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I have a 120V PID with an internal relay (output rating of 5A) using a K type TC. The plant is a 275W band heater wrapping a cup, attempting to maintain a set temperature.

A substance is added to the cup at varying time intervals and is boiled off. Then the heater brings the cup back to the set temperature, but because the cup is empty during this process there is a lot of overshoot.

Is a PID of any value in this situation or would an on/off function provide the same service?

Everyone reading this is smarter than I am in this subject, so please help me out. It appears to me that though this product is traditionally using a PID, since there is no time constant to filling the cup and no constant as to what is in the cup, that a PID is of no use. Am I thinking correctly?

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  • \$\begingroup\$ Sounds like the PID is not set-up correctly if there's a lot of overshoot. \$\endgroup\$ – Andy aka Feb 7 at 15:16
  • \$\begingroup\$ If thermal mass is changing (e.g. -80%) due to boiling off, it could be tricky, the control would need a lot of stability margin, be way overdamped (slow) and prob. rate limits. Is adding thermal mass an option? Might be the easier fix. \$\endgroup\$ – Pete W Feb 7 at 15:20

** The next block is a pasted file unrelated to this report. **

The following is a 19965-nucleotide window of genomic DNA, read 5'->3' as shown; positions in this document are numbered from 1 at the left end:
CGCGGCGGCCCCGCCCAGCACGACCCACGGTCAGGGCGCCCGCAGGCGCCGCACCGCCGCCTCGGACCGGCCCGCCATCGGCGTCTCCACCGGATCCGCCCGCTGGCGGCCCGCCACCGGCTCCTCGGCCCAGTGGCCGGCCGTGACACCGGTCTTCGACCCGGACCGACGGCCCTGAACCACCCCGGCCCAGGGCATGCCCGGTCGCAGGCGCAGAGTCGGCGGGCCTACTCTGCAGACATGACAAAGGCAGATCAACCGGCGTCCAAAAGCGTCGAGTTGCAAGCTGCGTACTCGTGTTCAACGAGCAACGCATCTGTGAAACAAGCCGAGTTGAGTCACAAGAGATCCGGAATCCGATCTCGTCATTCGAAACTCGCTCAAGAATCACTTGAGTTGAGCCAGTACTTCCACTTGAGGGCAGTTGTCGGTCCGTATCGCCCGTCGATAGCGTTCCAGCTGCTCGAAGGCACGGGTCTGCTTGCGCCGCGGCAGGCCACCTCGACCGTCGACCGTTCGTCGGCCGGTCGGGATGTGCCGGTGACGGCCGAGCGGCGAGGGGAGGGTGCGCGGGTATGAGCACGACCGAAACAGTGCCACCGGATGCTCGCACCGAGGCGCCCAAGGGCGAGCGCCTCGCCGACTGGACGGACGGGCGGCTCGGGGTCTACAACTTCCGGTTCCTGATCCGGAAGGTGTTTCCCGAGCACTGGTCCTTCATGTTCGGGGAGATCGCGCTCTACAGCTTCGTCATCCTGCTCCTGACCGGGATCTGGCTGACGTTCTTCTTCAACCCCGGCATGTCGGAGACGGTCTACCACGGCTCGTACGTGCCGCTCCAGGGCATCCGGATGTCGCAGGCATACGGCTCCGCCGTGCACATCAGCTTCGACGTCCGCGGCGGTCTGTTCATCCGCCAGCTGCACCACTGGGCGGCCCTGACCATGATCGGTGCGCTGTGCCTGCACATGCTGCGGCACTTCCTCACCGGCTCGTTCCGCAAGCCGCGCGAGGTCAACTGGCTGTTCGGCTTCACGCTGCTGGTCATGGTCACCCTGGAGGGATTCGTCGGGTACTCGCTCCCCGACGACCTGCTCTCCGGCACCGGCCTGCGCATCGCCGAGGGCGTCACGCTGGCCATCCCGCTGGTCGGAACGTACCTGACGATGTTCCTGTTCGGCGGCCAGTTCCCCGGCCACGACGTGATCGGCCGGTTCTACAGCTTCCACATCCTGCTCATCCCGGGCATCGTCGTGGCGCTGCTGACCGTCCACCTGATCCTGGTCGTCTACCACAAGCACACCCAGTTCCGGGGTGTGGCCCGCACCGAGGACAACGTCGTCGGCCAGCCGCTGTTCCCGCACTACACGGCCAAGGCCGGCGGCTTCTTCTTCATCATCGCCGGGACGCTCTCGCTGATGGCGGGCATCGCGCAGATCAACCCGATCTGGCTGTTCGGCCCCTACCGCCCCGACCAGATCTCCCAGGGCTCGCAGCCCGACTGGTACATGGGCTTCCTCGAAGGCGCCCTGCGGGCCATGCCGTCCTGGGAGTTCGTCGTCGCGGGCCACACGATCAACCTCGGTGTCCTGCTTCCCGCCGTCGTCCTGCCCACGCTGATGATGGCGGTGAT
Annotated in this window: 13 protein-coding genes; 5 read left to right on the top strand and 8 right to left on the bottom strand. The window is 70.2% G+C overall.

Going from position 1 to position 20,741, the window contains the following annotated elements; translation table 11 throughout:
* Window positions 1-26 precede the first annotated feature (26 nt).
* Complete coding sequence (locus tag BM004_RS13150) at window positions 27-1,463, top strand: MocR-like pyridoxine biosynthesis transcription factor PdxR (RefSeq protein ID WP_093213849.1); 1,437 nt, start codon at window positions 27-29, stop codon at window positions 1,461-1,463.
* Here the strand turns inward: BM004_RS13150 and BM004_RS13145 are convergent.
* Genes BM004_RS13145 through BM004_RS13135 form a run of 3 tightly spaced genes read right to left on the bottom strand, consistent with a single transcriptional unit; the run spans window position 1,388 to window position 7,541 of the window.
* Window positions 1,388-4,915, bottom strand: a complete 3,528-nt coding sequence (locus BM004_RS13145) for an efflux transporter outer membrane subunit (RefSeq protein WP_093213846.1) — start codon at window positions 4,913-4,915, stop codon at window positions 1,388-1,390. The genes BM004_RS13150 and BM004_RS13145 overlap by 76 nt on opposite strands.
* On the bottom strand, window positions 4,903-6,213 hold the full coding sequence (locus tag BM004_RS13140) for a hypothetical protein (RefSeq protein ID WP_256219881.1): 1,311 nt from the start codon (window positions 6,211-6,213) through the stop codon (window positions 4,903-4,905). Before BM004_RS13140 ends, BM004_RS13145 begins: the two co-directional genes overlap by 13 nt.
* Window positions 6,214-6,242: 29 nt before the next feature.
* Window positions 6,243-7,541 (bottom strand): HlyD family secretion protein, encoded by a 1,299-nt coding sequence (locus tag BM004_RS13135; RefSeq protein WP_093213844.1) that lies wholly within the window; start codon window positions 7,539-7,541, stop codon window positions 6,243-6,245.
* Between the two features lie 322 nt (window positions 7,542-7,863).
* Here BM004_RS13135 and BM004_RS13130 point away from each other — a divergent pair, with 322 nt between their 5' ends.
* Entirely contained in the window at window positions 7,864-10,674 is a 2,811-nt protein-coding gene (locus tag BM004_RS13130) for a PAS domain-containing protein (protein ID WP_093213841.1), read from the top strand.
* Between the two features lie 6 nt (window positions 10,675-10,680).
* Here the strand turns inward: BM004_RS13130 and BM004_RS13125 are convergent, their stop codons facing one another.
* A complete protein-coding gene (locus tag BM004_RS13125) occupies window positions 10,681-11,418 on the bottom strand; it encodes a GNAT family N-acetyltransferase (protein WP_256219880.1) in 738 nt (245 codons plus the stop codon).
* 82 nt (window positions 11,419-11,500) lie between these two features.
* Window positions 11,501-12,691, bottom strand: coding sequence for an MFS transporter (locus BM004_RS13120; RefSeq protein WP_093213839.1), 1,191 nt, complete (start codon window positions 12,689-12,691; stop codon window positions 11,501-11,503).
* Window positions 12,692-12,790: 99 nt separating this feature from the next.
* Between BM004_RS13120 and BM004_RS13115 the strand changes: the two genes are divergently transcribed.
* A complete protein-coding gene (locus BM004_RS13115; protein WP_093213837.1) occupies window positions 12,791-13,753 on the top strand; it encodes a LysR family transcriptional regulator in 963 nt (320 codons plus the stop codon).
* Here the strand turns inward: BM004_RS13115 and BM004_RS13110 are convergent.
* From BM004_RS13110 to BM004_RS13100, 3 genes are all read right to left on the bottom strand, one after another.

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    \$\begingroup\$ Probably, a PID would generally overshoot in this scenario because Tset would be something slightly above the boiling point. While the liquid is boiling, the PID will not be able to reach the set point and the I term will keep growing. \$\endgroup\$ – Sim Son Feb 7 at 17:48
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    \$\begingroup\$ In the boiling state you don't need any control at all, the tempersture will be stable at the boiling temperature no matter how much power/heat you add to the system and PIDs generally won't handle this unsteadiness in my opinion \$\endgroup\$ – Sim Son Feb 7 at 17:50
  • \$\begingroup\$ A PID with a mechanical relay for this application would have quite a short life :D by definition a PID has a continuous output while a relay is on-off. So it's emulated with some kind of modulation (pwm, mostly). What is the modulation period/cycle time of your controller? If it's not way smaller than your process time you aren't using a pid but something way cruder. As other said your process is quite non-linear so overdamping could be a useful option. Plot the plant evolution and decide on that \$\endgroup\$ – Lorenzo Marcantonio Feb 7 at 19:19